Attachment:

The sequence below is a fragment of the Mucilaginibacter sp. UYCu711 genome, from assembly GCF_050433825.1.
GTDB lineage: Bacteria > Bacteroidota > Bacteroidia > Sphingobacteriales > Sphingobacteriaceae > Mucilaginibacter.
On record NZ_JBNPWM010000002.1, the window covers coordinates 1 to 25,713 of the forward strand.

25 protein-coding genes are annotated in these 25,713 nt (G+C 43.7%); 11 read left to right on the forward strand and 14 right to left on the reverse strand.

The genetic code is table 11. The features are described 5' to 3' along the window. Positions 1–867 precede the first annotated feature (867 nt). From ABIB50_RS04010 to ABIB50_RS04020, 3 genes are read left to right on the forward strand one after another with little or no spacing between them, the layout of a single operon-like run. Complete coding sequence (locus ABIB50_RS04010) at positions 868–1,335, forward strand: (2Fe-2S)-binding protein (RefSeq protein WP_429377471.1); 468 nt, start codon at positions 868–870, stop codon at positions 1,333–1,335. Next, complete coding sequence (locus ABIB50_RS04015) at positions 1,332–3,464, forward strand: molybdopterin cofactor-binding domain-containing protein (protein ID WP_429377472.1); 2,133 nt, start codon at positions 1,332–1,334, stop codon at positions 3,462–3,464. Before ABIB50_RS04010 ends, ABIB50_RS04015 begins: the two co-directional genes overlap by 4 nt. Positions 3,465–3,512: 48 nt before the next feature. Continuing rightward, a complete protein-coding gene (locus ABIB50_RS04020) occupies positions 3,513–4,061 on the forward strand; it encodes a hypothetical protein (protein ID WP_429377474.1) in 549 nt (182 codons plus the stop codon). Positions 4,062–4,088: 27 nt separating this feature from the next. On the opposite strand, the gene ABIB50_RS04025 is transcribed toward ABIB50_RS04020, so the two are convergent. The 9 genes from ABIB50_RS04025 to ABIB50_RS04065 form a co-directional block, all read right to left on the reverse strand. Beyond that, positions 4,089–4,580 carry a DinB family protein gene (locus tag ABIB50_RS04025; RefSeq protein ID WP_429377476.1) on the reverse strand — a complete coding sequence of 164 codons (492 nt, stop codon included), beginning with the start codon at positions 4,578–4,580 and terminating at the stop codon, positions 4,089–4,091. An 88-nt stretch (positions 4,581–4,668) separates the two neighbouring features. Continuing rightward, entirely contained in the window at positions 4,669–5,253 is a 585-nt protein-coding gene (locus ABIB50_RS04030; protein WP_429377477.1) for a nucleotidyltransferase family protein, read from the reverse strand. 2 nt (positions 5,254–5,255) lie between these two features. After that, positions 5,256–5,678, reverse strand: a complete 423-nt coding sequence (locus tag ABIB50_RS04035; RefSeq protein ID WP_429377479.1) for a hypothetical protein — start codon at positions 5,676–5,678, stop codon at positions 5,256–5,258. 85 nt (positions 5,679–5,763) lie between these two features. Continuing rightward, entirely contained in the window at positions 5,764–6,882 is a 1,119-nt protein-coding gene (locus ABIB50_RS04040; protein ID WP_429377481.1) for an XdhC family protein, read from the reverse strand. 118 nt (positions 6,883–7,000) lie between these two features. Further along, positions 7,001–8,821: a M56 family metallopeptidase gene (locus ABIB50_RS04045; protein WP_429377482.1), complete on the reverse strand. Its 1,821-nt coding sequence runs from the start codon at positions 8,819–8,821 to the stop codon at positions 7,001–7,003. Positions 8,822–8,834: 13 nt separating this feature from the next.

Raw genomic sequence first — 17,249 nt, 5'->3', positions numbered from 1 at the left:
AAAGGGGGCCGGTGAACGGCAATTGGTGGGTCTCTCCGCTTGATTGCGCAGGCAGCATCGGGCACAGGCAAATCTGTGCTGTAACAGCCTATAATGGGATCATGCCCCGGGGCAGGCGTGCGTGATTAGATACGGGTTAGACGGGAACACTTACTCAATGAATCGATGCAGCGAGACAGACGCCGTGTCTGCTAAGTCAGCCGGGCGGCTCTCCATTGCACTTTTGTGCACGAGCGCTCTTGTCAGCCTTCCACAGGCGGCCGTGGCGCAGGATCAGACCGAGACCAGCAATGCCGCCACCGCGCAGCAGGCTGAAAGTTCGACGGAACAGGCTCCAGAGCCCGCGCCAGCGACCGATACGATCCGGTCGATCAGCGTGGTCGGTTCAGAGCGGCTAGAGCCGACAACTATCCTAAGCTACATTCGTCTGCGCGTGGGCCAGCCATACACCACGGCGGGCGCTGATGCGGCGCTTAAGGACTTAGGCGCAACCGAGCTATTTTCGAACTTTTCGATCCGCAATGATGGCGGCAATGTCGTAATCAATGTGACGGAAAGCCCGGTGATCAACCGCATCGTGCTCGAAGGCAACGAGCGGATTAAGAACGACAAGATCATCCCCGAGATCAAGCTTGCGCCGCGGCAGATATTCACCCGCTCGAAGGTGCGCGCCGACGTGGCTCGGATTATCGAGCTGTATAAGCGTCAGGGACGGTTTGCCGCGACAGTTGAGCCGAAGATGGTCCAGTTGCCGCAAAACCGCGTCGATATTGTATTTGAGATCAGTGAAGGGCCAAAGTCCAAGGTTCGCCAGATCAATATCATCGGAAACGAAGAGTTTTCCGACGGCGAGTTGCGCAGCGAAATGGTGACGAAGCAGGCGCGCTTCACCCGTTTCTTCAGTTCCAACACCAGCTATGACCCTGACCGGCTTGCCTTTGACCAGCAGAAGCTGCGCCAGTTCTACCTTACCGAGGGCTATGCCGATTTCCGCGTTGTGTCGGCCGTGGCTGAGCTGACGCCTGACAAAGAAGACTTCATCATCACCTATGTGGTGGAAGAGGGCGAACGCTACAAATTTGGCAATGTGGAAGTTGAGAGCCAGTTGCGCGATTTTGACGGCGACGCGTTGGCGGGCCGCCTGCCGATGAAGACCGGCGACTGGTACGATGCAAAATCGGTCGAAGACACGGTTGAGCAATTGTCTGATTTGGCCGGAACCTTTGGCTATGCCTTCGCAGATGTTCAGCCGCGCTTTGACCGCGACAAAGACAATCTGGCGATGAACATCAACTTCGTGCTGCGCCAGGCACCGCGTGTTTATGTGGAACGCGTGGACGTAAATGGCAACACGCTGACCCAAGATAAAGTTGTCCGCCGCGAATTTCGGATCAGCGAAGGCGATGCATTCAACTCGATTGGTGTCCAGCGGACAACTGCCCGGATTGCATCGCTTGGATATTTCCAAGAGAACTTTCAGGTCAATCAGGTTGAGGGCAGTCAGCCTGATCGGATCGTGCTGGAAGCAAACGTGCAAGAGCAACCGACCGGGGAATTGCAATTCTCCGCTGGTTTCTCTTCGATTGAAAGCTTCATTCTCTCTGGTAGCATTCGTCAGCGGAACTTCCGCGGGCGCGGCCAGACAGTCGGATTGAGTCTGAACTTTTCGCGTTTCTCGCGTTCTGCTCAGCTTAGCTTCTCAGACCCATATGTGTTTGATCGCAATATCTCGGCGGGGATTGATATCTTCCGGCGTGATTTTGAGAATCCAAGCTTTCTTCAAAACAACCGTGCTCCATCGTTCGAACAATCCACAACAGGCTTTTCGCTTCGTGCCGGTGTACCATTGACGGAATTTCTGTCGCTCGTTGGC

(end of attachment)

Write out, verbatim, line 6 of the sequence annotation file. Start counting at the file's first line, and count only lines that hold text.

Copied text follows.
Raw genomic sequence first — 17,249 nt, 5'->3', positions numbered from 1 at the left: